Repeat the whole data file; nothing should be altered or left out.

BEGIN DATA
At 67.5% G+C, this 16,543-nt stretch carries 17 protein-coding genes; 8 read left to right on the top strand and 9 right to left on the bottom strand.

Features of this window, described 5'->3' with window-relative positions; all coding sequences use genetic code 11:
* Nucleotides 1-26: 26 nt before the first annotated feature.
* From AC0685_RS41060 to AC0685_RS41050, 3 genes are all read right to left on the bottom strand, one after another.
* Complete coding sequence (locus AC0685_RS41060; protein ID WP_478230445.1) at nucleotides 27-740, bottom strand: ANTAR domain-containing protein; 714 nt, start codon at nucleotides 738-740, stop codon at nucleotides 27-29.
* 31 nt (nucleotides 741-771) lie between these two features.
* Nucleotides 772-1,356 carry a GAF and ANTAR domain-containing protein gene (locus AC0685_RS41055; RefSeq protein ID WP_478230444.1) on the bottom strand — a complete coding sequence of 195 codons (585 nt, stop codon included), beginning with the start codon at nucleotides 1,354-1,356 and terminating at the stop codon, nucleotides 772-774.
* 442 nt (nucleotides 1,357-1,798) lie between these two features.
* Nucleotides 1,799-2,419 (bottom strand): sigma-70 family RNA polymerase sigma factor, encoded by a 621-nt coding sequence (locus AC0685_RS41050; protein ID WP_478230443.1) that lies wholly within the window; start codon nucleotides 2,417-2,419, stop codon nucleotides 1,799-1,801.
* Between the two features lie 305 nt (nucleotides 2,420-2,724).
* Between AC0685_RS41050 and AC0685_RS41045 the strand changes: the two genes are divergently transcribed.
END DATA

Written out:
At 67.5% G+C, this 16,543-nt stretch carries 17 protein-coding genes; 8 read left to right on the top strand and 9 right to left on the bottom strand.

Features of this window, described 5'->3' with window-relative positions; all coding sequences use genetic code 11:
* Nucleotides 1-26: 26 nt before the first annotated feature.
* From AC0685_RS41060 to AC0685_RS41050, 3 genes are all read right to left on the bottom strand, one after another.
* Complete coding sequence (locus AC0685_RS41060; protein ID WP_478230445.1) at nucleotides 27-740, bottom strand: ANTAR domain-containing protein; 714 nt, start codon at nucleotides 738-740, stop codon at nucleotides 27-29.
* 31 nt (nucleotides 741-771) lie between these two features.
* Nucleotides 772-1,356 carry a GAF and ANTAR domain-containing protein gene (locus AC0685_RS41055; RefSeq protein ID WP_478230444.1) on the bottom strand — a complete coding sequence of 195 codons (585 nt, stop codon included), beginning with the start codon at nucleotides 1,354-1,356 and terminating at the stop codon, nucleotides 772-774.
* 442 nt (nucleotides 1,357-1,798) lie between these two features.
* Nucleotides 1,799-2,419 (bottom strand): sigma-70 family RNA polymerase sigma factor, encoded by a 621-nt coding sequence (locus AC0685_RS41050; protein ID WP_478230443.1) that lies wholly within the window; start codon nucleotides 2,417-2,419, stop codon nucleotides 1,799-1,801.
* Between the two features lie 305 nt (nucleotides 2,420-2,724).
* Between AC0685_RS41050 and AC0685_RS41045 the strand changes: the two genes are divergently transcribed.